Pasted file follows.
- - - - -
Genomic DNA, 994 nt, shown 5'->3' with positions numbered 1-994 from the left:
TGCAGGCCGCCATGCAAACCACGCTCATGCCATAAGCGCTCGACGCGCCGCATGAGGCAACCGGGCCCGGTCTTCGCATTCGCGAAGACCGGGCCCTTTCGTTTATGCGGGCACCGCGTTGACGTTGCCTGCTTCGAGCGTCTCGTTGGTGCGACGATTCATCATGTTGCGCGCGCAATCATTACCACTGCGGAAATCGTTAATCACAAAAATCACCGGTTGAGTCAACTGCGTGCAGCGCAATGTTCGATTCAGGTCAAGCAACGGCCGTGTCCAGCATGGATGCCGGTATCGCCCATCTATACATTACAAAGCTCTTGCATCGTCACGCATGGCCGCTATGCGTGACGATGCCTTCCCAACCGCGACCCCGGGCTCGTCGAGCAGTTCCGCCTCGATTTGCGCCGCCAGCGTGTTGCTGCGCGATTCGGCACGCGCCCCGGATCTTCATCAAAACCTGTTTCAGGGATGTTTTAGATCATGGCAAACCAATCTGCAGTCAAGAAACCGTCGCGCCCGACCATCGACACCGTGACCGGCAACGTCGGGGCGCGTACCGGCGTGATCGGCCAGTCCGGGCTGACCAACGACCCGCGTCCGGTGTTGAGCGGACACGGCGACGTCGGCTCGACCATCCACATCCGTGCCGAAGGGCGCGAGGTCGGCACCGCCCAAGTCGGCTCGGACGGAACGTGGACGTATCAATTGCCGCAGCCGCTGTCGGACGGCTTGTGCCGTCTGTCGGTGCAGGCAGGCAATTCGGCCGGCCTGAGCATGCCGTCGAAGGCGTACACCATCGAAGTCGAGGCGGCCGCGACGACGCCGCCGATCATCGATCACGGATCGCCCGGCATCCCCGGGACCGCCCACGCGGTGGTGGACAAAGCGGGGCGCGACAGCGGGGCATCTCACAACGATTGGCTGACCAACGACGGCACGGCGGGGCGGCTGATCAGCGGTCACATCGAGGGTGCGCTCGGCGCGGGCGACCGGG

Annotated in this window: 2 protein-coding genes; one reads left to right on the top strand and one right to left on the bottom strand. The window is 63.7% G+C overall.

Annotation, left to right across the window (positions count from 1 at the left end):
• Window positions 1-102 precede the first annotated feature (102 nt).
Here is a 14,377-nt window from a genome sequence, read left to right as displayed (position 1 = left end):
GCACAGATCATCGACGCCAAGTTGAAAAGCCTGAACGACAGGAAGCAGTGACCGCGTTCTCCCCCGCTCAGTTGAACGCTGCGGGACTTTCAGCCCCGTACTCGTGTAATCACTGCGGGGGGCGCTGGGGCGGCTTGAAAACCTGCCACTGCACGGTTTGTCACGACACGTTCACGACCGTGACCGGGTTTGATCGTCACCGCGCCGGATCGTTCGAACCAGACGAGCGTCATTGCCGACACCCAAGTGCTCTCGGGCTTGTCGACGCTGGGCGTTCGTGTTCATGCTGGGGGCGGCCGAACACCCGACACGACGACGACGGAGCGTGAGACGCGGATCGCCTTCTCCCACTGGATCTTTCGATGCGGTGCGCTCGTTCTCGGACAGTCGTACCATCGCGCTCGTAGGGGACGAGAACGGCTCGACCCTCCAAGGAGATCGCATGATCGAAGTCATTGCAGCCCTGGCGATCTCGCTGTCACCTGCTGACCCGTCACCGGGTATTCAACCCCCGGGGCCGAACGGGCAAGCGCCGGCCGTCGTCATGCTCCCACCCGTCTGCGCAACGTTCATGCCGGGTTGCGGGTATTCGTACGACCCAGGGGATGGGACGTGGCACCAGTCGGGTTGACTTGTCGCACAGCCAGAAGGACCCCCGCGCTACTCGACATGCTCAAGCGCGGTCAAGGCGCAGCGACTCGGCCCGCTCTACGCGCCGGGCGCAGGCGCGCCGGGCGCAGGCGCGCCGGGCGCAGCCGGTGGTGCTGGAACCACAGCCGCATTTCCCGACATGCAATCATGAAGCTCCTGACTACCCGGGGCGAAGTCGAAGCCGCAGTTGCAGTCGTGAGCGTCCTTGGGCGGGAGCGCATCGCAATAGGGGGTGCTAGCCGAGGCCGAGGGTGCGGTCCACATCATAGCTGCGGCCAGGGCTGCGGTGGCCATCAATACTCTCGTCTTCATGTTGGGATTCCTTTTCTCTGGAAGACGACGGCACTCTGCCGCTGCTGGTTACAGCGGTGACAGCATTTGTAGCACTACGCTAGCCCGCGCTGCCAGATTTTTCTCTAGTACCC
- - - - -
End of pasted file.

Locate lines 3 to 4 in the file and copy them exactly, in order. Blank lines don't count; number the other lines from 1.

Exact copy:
Annotated in this window: 2 protein-coding genes; one reads left to right on the top strand and one right to left on the bottom strand. The window is 63.7% G+C overall.

Annotation, left to right across the window (positions count from 1 at the left end):